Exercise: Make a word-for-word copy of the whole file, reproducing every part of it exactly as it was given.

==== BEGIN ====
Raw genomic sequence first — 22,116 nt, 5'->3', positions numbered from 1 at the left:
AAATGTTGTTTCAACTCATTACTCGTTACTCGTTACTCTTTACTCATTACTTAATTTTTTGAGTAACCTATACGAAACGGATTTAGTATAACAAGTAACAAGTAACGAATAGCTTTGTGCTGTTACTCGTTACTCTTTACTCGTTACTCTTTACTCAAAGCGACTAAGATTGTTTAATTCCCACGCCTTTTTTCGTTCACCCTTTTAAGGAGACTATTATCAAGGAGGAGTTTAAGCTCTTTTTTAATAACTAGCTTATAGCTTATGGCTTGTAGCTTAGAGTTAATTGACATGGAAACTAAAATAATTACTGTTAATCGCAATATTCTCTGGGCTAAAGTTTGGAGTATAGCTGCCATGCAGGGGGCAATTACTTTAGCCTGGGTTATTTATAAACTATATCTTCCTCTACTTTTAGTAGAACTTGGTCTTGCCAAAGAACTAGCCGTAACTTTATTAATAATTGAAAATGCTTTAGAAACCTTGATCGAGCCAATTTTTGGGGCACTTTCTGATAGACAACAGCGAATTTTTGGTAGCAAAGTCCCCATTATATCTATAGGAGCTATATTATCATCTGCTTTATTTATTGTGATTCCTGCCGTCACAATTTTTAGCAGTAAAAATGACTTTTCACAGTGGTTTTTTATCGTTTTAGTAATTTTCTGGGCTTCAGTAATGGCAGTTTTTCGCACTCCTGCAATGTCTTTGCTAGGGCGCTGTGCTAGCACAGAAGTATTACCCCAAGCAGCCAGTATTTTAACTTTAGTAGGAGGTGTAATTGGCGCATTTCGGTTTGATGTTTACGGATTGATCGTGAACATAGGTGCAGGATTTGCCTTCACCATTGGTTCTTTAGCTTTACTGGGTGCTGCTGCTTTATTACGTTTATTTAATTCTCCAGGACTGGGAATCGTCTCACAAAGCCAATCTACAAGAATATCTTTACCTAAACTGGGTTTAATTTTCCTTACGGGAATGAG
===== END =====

Raw genomic sequence first — 22,116 nt, 5'->3', positions numbered from 1 at the left:
AAATGTTGTTTCAACTCATTACTCGTTACTCGTTACTCTTTACTCATTACTTAATTTTTTGAGTAACCTATACGAAACGGATTTAGTATAACAAGTAACAAGTAACGAATAGCTTTGTGCTGTTACTCGTTACTCTTTACTCGTTACTCTTTACTCAAAGCGACTAAGATTGTTTAATTCCCACGCCTTTTTTCGTTCACCCTTTTAAGGAGACTATTATCAAGGAGGAGTTTAAGCTCTTTTTTAATAACTAGCTTATAGCTTATGGCTTGTAGCTTAGAGTTAATTGACATGGAAACTAAAATAATTACTGTTAATCGCAATATTCTCTGGGCTAAAGTTTGGAGTATAGCTGCCATGCAGGGGGCAATTACTTTAGCCTGGGTTATTTATAAACTATATCTTCCTCTACTTTTAGTAGAACTTGGTCTTGCCAAAGAACTAGCCGTAACTTTATTAATAATTGAAAATGCTTTAGAAACCTTGATCGAGCCAATTTTTGGGGCACTTTCTGATAGACAACAGCGAATTTTTGGTAGCAAAGTCCCCATTATATCTATAGGAGCTATATTATCATCTGCTTTATTTATTGTGATTCCTGCCGTCACAATTTTTAGCAGTAAAAATGACTTTTCACAGTGGTTTTTTATCGTTTTAGTAATTTTCTGGGCTTCAGTAATGGCAGTTTTTCGCACTCCTGCAATGTCTTTGCTAGGGCGCTGTGCTAGCACAGAAGTATTACCCCAAGCAGCCAGTATTTTAACTTTAGTAGGAGGTGTAATTGGCGCATTTCGGTTTGATGTTTACGGATTGATCGTGAACATAGGTGCAGGATTTGCCTTCACCATTGGTTCTTTAGCTTTACTGGGTGCTGCTGCTTTATTACGTTTATTTAATTCTCCAGGACTGGGAATCGTCTCACAAAGCCAATCTACAAGAATATCTTTACCTAAACTGGGTTTAATTTTCCTTACGGGAATGAG